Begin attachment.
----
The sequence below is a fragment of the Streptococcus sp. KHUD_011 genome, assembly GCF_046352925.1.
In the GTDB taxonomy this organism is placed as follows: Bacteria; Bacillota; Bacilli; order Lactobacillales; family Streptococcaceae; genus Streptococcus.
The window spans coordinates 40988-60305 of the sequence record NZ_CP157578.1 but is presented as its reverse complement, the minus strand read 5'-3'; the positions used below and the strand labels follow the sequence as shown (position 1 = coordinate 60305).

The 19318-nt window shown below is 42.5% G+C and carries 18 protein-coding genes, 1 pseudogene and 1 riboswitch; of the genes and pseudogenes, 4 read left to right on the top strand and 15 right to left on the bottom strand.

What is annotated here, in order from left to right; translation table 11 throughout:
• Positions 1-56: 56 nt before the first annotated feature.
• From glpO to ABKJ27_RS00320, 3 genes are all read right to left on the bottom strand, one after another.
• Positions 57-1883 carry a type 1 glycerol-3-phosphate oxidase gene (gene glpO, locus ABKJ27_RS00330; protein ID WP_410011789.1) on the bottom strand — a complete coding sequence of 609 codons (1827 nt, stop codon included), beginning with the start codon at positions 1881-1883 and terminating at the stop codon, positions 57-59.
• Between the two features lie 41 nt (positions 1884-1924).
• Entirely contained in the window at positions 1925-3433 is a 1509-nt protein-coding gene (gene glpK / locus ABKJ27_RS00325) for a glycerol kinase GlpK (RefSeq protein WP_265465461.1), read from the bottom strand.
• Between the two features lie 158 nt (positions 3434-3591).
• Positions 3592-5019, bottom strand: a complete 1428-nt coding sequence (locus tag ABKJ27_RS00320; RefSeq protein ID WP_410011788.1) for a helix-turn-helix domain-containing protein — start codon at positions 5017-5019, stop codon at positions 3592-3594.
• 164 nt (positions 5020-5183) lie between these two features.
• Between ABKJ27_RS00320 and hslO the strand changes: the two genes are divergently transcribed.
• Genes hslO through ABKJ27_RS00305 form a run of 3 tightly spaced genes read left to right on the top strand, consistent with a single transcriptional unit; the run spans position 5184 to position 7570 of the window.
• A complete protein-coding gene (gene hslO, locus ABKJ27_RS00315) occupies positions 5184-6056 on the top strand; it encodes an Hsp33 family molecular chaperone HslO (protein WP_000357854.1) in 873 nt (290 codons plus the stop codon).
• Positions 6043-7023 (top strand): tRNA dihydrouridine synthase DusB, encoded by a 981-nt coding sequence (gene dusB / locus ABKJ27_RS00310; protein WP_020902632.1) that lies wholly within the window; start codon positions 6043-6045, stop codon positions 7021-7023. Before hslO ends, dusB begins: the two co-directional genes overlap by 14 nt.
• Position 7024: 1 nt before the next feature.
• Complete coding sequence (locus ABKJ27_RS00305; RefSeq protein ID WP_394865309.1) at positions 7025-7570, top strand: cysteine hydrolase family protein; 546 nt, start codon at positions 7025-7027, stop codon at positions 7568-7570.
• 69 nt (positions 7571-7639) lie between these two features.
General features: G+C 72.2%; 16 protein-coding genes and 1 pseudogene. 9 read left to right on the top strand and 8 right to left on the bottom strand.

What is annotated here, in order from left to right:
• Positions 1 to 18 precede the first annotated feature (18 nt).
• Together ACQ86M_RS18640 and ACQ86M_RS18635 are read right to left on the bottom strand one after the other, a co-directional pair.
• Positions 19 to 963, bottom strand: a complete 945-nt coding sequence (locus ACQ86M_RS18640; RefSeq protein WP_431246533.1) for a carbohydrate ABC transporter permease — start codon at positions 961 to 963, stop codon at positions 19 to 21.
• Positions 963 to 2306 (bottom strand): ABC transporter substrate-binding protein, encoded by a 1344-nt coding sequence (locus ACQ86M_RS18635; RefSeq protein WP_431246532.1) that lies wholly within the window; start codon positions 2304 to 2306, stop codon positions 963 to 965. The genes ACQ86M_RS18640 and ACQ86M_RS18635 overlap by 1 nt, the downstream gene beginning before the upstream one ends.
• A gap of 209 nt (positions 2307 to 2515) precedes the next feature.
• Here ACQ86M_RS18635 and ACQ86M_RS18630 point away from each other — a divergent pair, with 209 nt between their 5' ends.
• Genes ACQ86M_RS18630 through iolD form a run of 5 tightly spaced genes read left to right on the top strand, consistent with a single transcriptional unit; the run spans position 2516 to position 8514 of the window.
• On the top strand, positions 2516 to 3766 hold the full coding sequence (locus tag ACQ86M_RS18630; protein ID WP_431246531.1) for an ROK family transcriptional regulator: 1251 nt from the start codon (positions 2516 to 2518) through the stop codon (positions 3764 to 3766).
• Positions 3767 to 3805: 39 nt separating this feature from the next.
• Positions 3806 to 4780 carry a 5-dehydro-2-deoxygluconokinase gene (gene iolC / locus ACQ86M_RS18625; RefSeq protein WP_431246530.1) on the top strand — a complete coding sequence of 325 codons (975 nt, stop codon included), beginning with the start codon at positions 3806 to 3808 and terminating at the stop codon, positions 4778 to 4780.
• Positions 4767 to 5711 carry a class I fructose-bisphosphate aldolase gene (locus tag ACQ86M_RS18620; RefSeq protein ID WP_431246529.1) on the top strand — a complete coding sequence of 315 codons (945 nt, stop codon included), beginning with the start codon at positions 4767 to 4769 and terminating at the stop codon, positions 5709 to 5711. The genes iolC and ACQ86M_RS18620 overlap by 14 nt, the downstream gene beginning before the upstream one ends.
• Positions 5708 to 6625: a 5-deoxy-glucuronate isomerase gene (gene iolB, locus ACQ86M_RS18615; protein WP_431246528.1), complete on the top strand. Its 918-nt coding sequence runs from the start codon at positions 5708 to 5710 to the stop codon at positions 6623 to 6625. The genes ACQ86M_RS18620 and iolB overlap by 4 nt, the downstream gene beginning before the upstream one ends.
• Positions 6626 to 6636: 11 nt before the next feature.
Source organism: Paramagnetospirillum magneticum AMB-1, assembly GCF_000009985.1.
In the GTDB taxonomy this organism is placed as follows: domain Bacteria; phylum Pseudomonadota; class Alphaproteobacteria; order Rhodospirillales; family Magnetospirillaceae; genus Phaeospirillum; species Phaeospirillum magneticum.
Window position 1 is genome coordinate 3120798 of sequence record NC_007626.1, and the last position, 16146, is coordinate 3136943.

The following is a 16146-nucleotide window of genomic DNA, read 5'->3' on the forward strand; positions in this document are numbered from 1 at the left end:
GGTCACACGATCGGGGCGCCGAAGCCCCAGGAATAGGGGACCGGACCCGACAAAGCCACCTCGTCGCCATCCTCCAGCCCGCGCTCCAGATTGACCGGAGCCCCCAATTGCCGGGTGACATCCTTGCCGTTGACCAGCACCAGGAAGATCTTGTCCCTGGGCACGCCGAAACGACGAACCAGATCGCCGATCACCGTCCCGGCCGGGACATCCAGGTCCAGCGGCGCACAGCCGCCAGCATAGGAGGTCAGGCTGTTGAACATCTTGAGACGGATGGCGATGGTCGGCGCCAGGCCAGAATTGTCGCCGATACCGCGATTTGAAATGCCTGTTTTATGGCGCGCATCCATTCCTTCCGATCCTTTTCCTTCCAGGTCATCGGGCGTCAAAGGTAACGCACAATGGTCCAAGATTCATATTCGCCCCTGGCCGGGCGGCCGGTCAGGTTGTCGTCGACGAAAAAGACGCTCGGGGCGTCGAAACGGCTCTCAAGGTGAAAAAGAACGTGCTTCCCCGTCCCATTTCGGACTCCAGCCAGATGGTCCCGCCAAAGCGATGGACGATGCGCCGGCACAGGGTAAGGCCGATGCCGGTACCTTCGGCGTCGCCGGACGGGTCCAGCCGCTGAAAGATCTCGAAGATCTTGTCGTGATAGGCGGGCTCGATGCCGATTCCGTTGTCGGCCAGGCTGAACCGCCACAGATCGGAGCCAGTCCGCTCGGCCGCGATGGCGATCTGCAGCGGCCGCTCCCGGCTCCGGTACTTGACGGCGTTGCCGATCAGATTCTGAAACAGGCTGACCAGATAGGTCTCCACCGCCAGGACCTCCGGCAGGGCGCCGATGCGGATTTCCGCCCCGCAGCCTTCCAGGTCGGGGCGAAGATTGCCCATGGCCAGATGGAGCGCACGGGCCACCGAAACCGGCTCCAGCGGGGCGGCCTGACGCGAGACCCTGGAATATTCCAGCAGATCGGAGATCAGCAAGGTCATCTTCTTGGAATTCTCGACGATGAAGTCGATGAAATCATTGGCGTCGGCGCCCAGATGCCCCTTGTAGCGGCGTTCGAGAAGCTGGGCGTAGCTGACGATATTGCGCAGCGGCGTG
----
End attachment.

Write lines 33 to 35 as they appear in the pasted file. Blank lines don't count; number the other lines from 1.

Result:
• Positions 4767 to 5711 carry a class I fructose-bisphosphate aldolase gene (locus tag ACQ86M_RS18620; RefSeq protein ID WP_431246529.1) on the top strand — a complete coding sequence of 315 codons (945 nt, stop codon included), beginning with the start codon at positions 4767 to 4769 and terminating at the stop codon, positions 5709 to 5711. The genes iolC and ACQ86M_RS18620 overlap by 14 nt, the downstream gene beginning before the upstream one ends.
• Positions 5708 to 6625: a 5-deoxy-glucuronate isomerase gene (gene iolB, locus ACQ86M_RS18615; protein WP_431246528.1), complete on the top strand. Its 918-nt coding sequence runs from the start codon at positions 5708 to 5710 to the stop codon at positions 6623 to 6625. The genes ACQ86M_RS18620 and iolB overlap by 4 nt, the downstream gene beginning before the upstream one ends.
• Positions 6626 to 6636: 11 nt before the next feature.